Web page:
The Continental rubber outsole is grippy on wet, hard surfaces, but the lugs are not too deep, so we wouldn't go crazy in the shoes when running on really muddy trails. On the other hand, the Adidas Terrex Speed Ultra is perfect when running on mixed surfaces, going from trail to road and back to trail. And let's face it, most people will wear the shoes like that.
The New Balance Fresh Foam Hierro series always tried to be different from other trail running shoes. Sure, the Adidas Terrex series is not an eyesore, but Hierros look great and can truly be worn whenever: on the trail, in the pub or when you're out on a walk with the fam.
This doesn't mean it won't perform well on the trail, though. On the contrary, the plush Fresh Foam midsole will make every step comfortable, and you will be happy to clock in the miles in the Hierro v6. The shoes are not as soft as the road running shoes that use the same midsole due to the extra protection underfoot, but they are far from firm.
The Vibram MegaGrip will help you descend safely and provide some grip when trying to attack hills too. The Hierro v6 is not quite as grippy as the Inov-8 Trailfly Ultra G 300 Max, but you don't need a crazy aggressive grip for every surface.
The synthetic/mesh upper uses 'zonal' TPU threads for added support and protection in high wear areas, plus laser perforations for ventilation. The upper is well-padded, maybe a bit warm due to all the extra fabric surrounding the foot, but this works well with the ultra-cushioned lower half of the Hierro v6. We certainly wouldn't put a thin mesh upper on such a plush midsole.
The Nike Air Zoom Pegasus 36 Trail is a great all-terrain running shoe that can also be worn as an everyday trainer on occasions. These shoes will perform well on lighter trail runs – when you are not completely off-road – and on the road, too, as long as it's not coming down too heavily.
The Air Zoom foam underfoot, combined with the Cushlon sole tech, will cushion your landings and soften impact force. The outsole lugs will give you extra traction on softer terrain, and the mesh upper will support airflow inside the shoes.
Being a 'jack of all trade, master of none'-type shoe, the Nike Air Zoom Pegasus 36 Trail's main appeal is not that it provides the ultimate trail or road running experience; it is the fact that for the money paid for these shoes, you will get a great trail running shoe and a decent road running shoe.
One can say that these might be Nike's best value for money shoes for runners who like to run on all types of terrain.
I feel that you either really like Hoka One One shoes, or you dislike them to the nth degree. Hoka has always been famous for its chunky midsole that made some of its greatest running shoes, such as the Hoka One One Carbon X and Hoka One One Mach 4, so memorable.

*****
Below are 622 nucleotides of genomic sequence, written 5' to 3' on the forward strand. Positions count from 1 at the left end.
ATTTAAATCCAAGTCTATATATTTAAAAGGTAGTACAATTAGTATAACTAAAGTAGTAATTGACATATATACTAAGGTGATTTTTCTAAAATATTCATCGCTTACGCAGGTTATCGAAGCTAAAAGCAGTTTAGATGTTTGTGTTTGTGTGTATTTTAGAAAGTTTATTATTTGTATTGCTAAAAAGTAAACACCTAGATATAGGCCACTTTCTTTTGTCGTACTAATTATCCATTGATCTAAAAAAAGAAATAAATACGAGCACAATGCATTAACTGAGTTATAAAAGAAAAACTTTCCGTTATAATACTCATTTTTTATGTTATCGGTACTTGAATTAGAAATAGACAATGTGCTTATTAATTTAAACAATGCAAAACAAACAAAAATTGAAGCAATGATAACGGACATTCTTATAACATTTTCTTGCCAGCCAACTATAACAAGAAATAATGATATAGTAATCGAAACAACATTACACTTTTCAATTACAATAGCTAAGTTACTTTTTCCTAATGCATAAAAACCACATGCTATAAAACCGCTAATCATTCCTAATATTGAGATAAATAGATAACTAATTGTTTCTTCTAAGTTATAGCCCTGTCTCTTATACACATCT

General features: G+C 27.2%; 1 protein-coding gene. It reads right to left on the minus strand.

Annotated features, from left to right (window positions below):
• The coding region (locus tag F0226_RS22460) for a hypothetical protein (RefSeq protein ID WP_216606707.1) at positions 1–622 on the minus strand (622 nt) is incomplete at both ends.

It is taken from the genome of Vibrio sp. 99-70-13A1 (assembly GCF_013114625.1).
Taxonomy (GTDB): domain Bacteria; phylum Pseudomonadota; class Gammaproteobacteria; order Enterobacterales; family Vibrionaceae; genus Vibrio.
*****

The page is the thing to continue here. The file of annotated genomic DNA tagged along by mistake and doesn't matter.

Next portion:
As much as I belong to the former group of people, I appreciate that the Hoka One One Zinal tones down the chunkiness in favour of more stability. I was a big fan of the Speedgoat EVO and the Challenger, but, admittedly, that much elevation can be rather dangerous in some cases, especially on harder surfaces where you need more flexible shoes to maximise grip.
The Zinal is the type of trail running shoe that can do just that. The PROFLY Midsole features a dual-layer system with an ultra-light foam on top and EVA on the bottom that provides comfort and propulsion. The Vibram Litebase outsole ensures you'll find footing even where there is minimal traction in between the sole and the ground.
The low profile construction of the Zinal allows the feet to breathe and move naturally without much restriction. I found the collar well-padded but a bit less supportive than needed, making it feel like my heels could pop out of the shoes at any point, although they never did.
The recycled yarn mesh upper allows for some expansion which is great news as the Zinal is a bit on a narrow side. The shoes are by no means uncomfortable, and you certainly won't be thinking about wanting to get out of them when running less than 15k. After all, the Zinal was designed for shorter runs (around 10k), and it performs well in these distances.
While the Hoka One One Evo Speedgoat 4 might attract more attention-seeking runners with its vibrant colours, the Hoka One One Challenger ATR 5 GTX will turn heads because it delivers a pitch-perfect running experience, both on and off-road. Hoka hit the nail on the head with the Challenger ATR 5 GTX and fused great running dynamics with a waterproof bootie, creating the ultimate bad-weather trail running shoe.
The lug pattern on the outsole grips both the tarmac and the mud; there is no loss of traction on any surface, not even when you hop from one to another in the same run. The lugs are deep and really dig into the ground, so not even muddy and slippery towpaths are an issue for the Hoka One One Challenger ATR 5 GTX.
The 'GTX' in the name stands for Gore-Tex, a lightweight and breathable material covering the top of the shoes. Gore-Tex is famous for its all-weather condition performance, and it is the same here. The Hoka One One Challenger ATR 5 GTX won't let you down in any weather, and you can definitely count on it on rainy days.